The Court of social media opinion

It’s come to be known as “social shaming”. It’s when people attempt to shame someone for their bad behavior by posting it online. In some cases it goes viral, with millions of people finding out and engaging in the shaming. It seems like the ultimate revenge, right? Someone offends you, and suddenly you’ve got thousands of people rallying to your defense. What you seldom hear about is, as Paul Harvey would put it, “the rest of the story.” digs a little deeper and finds out just how well things go for social shamers. One example:

Last March, amid the ongoing debate over rampant sexism in the tech community, software developer Adria Richards tweeted a picture of two male attendees at the PyCon Developers Conference who were making jokes by using the tech words “forking” and “dongles” as doubleentendres.True, Internet outrage emerged, but opposing camps formed, and much of the righteous indignation was directed against Richards. One of the men in the photo lost his job. Richards, who received rape and death threats via Twitter, lost her job, too.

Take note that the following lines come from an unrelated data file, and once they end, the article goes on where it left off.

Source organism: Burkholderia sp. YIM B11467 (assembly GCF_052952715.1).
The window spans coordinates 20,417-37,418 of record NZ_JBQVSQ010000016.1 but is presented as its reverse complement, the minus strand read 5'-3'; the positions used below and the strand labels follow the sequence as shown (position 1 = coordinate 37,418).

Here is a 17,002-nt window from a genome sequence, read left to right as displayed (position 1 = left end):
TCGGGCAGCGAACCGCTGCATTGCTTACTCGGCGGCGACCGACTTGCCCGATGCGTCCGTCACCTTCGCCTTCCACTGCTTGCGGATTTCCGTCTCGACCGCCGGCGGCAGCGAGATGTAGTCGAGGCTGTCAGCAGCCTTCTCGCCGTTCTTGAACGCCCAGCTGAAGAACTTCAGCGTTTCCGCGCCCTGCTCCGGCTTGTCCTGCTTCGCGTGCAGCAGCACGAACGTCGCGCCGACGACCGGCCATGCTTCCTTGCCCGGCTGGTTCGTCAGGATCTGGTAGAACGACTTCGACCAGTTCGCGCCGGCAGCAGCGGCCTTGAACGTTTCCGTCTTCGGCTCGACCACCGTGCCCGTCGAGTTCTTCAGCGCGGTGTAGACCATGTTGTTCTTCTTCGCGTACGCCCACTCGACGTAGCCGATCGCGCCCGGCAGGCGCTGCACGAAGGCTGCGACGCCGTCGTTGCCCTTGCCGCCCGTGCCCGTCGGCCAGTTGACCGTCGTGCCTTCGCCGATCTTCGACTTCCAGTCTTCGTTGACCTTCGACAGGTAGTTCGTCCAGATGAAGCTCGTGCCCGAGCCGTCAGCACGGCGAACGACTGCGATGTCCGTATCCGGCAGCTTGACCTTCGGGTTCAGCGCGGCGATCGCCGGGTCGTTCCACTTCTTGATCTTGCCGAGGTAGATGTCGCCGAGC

We’re forgetting what the Internet really is: A near-infinite number of monkeys on a near-infinite number of keyboards with near-infinite amounts of time on their hands. Many of those users have nothing better to do with their time than make people’s lives miserable whether they deserve it or not. And the vast majority of them are safely anonymous. Call too much attention to yourself and the random harassers go to work, just because they can, and you are victimized all over again.

It’s sad but true. No good deed goes unpunished online. And no one is so bad that there won’t be someone go to their defense for no better reason than “I’m bored,” or “I don’t like how she looks,” or “he mispelled a word.”

As Andy Warhol once, everyone will be famous for fifteen minutes. These days fame is tantamount to painting a bullseye on oneself.

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